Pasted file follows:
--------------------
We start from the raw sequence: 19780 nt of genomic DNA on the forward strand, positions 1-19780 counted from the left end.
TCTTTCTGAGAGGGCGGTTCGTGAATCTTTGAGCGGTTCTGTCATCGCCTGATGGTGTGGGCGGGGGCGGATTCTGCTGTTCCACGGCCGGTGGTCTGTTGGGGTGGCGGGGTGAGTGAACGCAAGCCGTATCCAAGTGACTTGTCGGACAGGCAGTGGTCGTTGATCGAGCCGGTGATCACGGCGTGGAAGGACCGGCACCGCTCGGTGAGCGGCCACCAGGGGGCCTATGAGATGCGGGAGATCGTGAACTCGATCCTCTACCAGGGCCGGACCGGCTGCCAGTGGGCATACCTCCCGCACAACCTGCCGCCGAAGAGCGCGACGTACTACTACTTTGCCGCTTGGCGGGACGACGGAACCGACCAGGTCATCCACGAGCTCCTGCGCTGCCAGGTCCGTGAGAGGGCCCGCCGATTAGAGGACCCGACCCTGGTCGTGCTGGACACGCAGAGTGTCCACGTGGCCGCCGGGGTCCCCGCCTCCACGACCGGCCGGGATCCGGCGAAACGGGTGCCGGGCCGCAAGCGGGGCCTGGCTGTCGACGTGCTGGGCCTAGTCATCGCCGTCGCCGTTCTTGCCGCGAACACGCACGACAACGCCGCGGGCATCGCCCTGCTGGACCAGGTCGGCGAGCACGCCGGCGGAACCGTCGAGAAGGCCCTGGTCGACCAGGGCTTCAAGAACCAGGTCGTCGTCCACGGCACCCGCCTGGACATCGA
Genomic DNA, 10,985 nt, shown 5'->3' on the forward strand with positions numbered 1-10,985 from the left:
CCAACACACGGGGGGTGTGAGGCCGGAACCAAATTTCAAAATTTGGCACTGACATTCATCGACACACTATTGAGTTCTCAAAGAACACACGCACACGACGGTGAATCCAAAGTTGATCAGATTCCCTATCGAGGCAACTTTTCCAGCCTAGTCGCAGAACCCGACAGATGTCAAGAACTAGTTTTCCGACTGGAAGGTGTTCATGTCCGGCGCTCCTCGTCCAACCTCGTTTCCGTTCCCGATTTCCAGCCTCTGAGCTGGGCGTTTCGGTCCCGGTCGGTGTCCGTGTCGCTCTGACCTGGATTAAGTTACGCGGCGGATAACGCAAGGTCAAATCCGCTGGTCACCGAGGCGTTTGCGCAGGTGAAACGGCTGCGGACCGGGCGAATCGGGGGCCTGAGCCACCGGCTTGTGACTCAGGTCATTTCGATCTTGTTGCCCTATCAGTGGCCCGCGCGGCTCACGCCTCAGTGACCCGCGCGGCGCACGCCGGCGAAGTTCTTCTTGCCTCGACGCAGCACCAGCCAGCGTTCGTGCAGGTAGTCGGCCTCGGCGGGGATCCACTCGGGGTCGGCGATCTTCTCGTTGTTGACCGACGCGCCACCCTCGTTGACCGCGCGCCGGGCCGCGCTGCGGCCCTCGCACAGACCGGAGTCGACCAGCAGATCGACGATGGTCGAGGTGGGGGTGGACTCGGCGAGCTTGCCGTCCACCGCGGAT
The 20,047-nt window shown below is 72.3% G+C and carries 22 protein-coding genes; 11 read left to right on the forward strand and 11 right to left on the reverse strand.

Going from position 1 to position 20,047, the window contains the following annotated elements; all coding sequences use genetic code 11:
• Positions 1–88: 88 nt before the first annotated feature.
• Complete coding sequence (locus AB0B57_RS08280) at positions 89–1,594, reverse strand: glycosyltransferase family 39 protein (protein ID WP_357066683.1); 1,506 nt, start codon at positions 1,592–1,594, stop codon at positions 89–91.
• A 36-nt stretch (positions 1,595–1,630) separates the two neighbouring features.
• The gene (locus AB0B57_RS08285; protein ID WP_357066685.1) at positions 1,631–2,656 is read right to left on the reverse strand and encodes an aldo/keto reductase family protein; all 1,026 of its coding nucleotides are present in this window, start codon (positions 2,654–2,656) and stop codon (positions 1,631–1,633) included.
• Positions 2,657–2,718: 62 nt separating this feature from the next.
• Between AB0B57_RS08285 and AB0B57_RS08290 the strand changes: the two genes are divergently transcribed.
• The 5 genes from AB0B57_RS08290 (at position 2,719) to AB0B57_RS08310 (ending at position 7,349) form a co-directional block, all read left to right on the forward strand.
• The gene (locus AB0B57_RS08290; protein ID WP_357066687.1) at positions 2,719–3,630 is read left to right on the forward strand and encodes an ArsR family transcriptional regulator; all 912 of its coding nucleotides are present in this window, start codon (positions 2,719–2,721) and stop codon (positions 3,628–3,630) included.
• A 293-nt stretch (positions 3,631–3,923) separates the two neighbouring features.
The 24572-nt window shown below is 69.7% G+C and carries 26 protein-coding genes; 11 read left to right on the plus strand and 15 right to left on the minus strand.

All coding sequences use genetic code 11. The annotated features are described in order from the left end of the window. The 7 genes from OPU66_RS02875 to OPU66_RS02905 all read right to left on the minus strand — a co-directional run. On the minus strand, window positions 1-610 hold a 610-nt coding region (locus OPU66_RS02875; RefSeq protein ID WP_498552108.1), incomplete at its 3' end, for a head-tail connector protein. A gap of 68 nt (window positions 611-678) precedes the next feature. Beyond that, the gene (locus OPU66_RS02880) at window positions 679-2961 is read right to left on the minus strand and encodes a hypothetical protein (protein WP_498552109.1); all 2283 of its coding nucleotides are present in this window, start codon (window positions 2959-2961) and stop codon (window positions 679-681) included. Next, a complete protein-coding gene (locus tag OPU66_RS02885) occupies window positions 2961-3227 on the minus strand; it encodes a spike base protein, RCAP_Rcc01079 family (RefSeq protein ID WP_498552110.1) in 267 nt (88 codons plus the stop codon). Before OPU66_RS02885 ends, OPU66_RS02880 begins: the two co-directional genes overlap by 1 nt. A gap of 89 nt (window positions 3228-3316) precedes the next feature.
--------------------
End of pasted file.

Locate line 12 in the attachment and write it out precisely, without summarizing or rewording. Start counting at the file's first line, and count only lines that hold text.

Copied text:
• Between AB0B57_RS08285 and AB0B57_RS08290 the strand changes: the two genes are divergently transcribed.